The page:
Utility of screening urinalysis to detect abdominal injuries in suspected victims of child physical abuse.

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2020 Sep 24

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<p><strong>BACKGROUND: </strong>Urinalysis, liver enzymes (LE) and lipase are used to screen for abdominal injuries in children with suspected physical abuse (SPA). However, data on the utility of urinalysis is limited.</p>

<p><strong>OBJECTIVES: </strong>Describe the prevalence of hematuria in evaluations for SPA. Determine test characteristics of hematuria, LE and lipase to identify kidney and other abdominal injuries among children with SPA.</p>

<p><strong>PARTICIPANTS AND SETTING: </strong>Children &lt; 7 years receiving a urinalysis during evaluation for SPA by a hospital child protection team.</p>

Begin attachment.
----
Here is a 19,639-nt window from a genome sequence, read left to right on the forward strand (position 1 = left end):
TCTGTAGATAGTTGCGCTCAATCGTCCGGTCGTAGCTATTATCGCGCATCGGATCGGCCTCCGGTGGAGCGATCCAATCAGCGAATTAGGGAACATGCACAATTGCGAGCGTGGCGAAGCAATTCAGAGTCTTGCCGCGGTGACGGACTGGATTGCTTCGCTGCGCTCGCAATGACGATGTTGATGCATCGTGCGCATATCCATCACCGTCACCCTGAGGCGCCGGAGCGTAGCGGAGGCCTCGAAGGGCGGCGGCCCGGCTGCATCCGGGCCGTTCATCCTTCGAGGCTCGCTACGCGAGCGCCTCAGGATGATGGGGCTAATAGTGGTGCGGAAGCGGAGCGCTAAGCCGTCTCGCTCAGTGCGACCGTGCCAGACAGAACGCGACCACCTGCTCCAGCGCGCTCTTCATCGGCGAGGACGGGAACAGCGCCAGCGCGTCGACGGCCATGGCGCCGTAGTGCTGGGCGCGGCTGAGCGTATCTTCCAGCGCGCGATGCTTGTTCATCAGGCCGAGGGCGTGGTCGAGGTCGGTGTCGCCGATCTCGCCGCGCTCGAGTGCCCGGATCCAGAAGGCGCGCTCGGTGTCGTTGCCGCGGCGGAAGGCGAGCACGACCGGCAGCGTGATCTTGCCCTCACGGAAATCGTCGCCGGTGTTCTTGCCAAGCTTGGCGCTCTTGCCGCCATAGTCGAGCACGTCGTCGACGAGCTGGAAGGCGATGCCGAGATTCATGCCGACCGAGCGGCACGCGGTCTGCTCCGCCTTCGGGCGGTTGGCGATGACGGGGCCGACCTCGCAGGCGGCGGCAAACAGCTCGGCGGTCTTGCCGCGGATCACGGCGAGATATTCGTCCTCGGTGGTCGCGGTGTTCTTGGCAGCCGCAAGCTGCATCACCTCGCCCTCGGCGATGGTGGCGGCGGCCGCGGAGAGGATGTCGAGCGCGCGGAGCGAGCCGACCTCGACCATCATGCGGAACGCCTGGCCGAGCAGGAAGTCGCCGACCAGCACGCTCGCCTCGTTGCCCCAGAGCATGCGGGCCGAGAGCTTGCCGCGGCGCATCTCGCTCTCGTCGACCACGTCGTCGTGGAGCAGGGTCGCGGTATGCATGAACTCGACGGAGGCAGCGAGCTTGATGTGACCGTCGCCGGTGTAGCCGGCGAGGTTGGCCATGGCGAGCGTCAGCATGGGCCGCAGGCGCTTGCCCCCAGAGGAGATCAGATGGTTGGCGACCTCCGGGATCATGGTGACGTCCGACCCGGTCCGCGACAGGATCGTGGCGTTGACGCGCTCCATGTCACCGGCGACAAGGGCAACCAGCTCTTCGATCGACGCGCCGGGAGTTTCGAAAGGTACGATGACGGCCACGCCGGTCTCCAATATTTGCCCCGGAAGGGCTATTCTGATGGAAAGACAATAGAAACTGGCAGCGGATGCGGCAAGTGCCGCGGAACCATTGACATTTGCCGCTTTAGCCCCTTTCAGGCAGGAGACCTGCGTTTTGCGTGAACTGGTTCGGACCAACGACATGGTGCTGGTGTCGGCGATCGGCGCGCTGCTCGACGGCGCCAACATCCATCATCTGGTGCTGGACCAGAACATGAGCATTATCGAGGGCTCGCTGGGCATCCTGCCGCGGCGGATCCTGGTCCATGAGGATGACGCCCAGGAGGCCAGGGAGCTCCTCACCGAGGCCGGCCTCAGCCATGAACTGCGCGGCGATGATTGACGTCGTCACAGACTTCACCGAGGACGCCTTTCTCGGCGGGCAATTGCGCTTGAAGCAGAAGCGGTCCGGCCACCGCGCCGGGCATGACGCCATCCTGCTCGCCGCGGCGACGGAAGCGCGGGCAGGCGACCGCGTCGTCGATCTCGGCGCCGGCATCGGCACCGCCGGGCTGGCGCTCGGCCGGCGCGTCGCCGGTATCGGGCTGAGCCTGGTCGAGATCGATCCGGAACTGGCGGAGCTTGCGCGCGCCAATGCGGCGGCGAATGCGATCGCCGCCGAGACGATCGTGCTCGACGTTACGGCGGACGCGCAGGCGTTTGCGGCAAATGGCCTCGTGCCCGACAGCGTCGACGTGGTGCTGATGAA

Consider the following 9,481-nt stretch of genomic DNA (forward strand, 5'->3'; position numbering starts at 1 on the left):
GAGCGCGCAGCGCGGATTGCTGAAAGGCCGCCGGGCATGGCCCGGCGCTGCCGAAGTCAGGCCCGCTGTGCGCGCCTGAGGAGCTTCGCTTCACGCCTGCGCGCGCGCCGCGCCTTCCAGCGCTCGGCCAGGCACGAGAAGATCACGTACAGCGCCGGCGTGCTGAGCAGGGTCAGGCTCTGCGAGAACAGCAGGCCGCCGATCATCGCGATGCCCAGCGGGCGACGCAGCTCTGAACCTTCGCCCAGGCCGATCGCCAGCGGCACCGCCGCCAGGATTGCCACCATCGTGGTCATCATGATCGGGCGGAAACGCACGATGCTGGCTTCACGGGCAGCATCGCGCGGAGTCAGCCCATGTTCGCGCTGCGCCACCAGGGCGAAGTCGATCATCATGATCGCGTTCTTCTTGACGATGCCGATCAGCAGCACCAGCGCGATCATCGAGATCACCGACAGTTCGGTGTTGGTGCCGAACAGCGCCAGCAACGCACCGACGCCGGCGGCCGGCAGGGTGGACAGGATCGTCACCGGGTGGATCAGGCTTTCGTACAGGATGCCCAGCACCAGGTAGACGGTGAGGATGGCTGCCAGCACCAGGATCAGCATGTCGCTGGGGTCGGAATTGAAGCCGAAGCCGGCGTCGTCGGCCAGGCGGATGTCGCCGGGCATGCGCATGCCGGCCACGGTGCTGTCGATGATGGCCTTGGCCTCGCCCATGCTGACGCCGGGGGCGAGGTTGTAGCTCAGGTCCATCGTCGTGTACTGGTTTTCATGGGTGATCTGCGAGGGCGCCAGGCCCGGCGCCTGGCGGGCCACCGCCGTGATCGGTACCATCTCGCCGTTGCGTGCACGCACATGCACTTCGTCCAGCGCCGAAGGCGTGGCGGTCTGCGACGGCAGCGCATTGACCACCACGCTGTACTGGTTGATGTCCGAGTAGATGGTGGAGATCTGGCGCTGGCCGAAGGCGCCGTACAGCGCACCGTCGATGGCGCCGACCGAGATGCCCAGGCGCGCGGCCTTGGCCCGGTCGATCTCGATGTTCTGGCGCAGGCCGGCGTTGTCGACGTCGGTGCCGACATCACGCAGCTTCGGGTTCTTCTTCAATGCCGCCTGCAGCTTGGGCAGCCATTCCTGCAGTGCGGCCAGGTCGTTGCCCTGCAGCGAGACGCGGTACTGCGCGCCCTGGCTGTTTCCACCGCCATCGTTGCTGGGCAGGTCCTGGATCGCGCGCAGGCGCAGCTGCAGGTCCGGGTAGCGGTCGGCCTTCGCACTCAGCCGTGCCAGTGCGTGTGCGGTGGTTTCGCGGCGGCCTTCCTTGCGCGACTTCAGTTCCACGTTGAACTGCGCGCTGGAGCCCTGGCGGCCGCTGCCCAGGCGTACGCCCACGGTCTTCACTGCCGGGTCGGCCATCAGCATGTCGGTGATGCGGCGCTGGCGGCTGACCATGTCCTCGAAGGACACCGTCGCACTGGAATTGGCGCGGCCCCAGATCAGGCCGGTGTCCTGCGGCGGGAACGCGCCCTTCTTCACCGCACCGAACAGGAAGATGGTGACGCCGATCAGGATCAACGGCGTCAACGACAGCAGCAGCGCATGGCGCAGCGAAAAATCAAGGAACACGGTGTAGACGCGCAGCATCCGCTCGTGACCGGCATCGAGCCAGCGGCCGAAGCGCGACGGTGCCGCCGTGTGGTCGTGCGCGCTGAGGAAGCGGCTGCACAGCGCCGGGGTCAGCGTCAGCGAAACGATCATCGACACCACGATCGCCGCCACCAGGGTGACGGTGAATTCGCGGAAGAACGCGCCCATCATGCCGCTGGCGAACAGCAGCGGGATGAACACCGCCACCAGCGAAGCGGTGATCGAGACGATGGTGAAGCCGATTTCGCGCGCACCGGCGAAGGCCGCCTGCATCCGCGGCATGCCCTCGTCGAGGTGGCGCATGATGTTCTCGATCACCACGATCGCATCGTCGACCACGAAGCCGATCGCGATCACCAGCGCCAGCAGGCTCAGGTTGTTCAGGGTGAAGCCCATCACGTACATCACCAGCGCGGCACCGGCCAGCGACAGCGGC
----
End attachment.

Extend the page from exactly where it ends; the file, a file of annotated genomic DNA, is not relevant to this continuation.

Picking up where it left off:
<p><strong>METHODS: </strong>Demographic, clinical, and laboratory data including presence of hematuria (blood on urine dipstick), elevated LE (&gt; 80 U/L) and elevated lipase (&gt; 100 U/L) were abstracted retrospectively. Sensitivity, specificity, positive predictive value (PPV) and negative predictive value (NPV) were calculated for the overall study population and for patients without abdominal symptoms.</p>

<p><strong>RESULTS: </strong>Ten percent of patients had hematuria (N = 237). Prevalence of abdominal and kidney injuries was 7 % and 1 % respectively. Of 3 patients with kidney injury, 2 had hematuria and all had elevated LE. Sensitivity (67 %) and NPV (99 %) of hematuria to detect kidney injuries were lower than LE and the same as lipase. Specificity (91 %) and PPV (8%) of hematuria to detect kidney injury were greater than LE and similar to lipase. Sensitivity of hematuria to detect any abdominal injury (50 %) was lower than LE (81 %). Sensitivity of hematuria to detect occult abdominal injury was 0 %.</p>

<p><strong>CONCLUSIONS: </strong>Hematuria alone did not lead to detection of kidney injury. Test characteristics of hematuria were largely similar or inferior to LE and lipase.</p>






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